Value the efforts too, not just the successes! There is an old saying that good judgement comes from experience; experience comes from bad judgement! It is a cycle that cannot be completed without falling down. So let them fall down, but don’t bemoan the failure; commend the attempt, and any part of the effort that will help them gain “good judgement” next time. It is quite easy for children to focus on your critical evaluation of whatever it is they are attempting, while underappreciating the praise you may simultaneously be conveying. For example, if you’re trying to teach them to throw a ball, don’t focus on the fact that the ball landed by their feet. Appreciate that there are things they may simply be incapable of at any given age. It’s up to you to understand that, not them, so focus on the things that they can do well (gripping the ball, placing the feet, shifting the weight…) and celebrate these building blocks that will one day end up in those ultimate tasks being that much easier, and enjoyable! Simply focusing on the failure of achieving the end result will certainly lead to frustration, and possibly anger and resentment.
It's ok to be wrong. In fact, it’s good! Admit it, and apologize!It is sad when I see a parent who either insists they are never wrong, or twists circumstances to make it seem that they were not wrong in a specific situation. It’s very easy to play that mental game with a child in an effort to demonstrate that you always know what’s best, or think you will be respected because you are always right. Satisfied that you out-strategized a child in this mental arena? Get over it; it’s not that hard. And it’s not that smart. I (and I think my daughters would agree,) created some of our most profoundly important relationship building moments by admitting I was wrong about something, and apologizing for it. Think about it – is there anything more empowering to your young child than having a person in a position of authority implicitly say to them “I not only heard you but I really listened to what you had to say. I thought about it with all my years of advanced experience, education, and knowledge, and I realized that you were right and I was wrong.” Trust, confidence, consideration, kindness, communication…. there are innumerable benefits to acknowledging your own fallibility to your child! And it tells them it’s ok to be fallible too! You don’t expect/need/want perfection, and they don’t have to live up to that standard. And it teaches them that being wrong is a part of life, not something to be defensive about, and can be dealt with responsibly and respectfully.
Tolerance! I mentioned above that you should “appreciate that there are things they may simply be incapable of at any given age. It’s up to you to understand that, not them…” You must acceptvery early on that you are incapable of thinking like a child, nor they as an adult. Kind of like the “Men are from Mars, Women are from Venus” paradigm, you and your children speak the same language, live in the same environment, are familiar with the same behavioral mannerisms, yet you have such different frames of reference, experiences, emotions, intellect…that at times it will seem to each of you that the other is speaking a foreign language. And you are!! It is so very easy at those times to get frustrated, and even worse, angry. But it is unrealistic for you to expect them to be able to think, analyze, and express themselves at the level you do. They don’t have your emotional and intellectual development and it is unfair to simply use your advanced capabilities as the measure of their intent. When you feel that coming on, take a break, remind yourself of this, and try your best to see things as they do. You most surely won’t completely succeed, but every little bit of empathy you can muster will bridge that gap just a little. It’s also never a bad idea to voice this self-realization; let them know that you are consciously aware that you are cross communicating and invite them to help think about how each of you can get your respective thoughts out. They’ll develop patience, compassion and problem solving skills!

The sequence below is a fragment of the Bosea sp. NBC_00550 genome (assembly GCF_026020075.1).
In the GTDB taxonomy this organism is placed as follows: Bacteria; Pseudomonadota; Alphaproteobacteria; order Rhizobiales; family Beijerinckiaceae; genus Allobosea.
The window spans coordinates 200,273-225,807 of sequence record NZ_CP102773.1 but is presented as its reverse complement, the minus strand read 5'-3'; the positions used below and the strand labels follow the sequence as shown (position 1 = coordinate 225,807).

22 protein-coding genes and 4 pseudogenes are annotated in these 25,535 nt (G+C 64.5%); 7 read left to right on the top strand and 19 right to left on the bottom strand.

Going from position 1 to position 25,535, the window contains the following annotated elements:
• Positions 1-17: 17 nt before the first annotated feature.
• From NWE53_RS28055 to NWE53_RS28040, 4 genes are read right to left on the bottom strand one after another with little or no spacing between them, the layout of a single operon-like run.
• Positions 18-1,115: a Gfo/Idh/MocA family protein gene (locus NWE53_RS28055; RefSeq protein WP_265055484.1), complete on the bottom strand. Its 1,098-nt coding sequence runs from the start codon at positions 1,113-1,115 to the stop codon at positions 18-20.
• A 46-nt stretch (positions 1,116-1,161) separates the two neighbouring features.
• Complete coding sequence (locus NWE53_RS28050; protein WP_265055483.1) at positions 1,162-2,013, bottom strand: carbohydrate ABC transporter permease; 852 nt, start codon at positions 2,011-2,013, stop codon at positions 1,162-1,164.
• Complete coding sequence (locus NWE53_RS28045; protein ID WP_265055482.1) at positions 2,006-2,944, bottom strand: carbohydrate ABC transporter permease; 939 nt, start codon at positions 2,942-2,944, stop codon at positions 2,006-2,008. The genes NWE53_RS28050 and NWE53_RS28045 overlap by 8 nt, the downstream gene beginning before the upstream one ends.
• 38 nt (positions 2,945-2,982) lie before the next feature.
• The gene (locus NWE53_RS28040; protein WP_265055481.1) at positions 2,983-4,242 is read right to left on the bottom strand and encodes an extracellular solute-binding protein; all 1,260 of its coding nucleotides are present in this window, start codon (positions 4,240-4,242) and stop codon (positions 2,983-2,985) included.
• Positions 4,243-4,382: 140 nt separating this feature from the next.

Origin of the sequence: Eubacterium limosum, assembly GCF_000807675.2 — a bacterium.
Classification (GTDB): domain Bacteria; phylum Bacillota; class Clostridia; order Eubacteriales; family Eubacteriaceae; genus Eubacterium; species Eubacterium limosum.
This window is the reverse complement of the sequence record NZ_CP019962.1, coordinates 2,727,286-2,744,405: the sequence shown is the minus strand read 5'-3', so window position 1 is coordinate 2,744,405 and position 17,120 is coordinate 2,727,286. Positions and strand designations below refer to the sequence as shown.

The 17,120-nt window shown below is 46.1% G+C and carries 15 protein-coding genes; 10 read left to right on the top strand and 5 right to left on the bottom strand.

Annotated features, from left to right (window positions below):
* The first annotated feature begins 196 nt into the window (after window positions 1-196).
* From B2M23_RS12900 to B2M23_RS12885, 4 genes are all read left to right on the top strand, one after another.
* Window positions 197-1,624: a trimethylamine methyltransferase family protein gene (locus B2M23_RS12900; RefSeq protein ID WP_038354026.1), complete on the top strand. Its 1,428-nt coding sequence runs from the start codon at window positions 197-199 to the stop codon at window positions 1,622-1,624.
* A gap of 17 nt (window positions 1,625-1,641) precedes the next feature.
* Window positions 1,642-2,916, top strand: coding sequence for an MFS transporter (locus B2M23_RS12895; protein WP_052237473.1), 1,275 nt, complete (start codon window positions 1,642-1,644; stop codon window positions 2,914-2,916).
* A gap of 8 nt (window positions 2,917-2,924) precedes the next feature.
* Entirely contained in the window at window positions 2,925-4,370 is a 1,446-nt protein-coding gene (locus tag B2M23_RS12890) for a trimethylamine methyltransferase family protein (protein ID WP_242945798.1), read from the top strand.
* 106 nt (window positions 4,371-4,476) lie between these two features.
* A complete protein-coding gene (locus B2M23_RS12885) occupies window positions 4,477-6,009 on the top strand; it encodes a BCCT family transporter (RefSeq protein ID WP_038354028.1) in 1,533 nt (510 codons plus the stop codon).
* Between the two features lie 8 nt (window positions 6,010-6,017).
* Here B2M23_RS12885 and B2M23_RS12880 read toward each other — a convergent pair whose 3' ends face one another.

Establish ground rules for how to disagree! My girls and I had a very useful rule – we weren’t allowed to go to sleep mad! The rest of the argument or disagreement could proceed along its natural course, but ultimately it had to end at this rule. It was really quite simple in its effectiveness since it forced (encouraged?) us to resolve our differences. There were times long after bedtime that one of them would either come out of their room to say “I’m still mad” or amusingly, would slip notes under our door detailing the issue (Alana was the talker; Lauren the writer!) This led to frequent comical exchanges of notes going back and forth under each other’s doors but it was such an easily understood rule that it almost always worked! The key though is to take it to heart! As my brother-in-law sometimes says “gravity, it’s not just a good idea, it’s the law,” my daughters and I made this a law, and if one of us was “violating” the law by claiming fatigue, or anger, or issue complexity, or…etc., the other party was free to demand that we follow the law, sometimes leading to late nights and missed bedtimes! But always successful resolutions of the issue. And guess what? Most of what I wrote above represents the philosophies that I tried to use to help make sure each day ended on a happy note.
Happy father’s day to all. See you next year when we get back from Everest!
Posted by Nurse Judy at 9:30 AM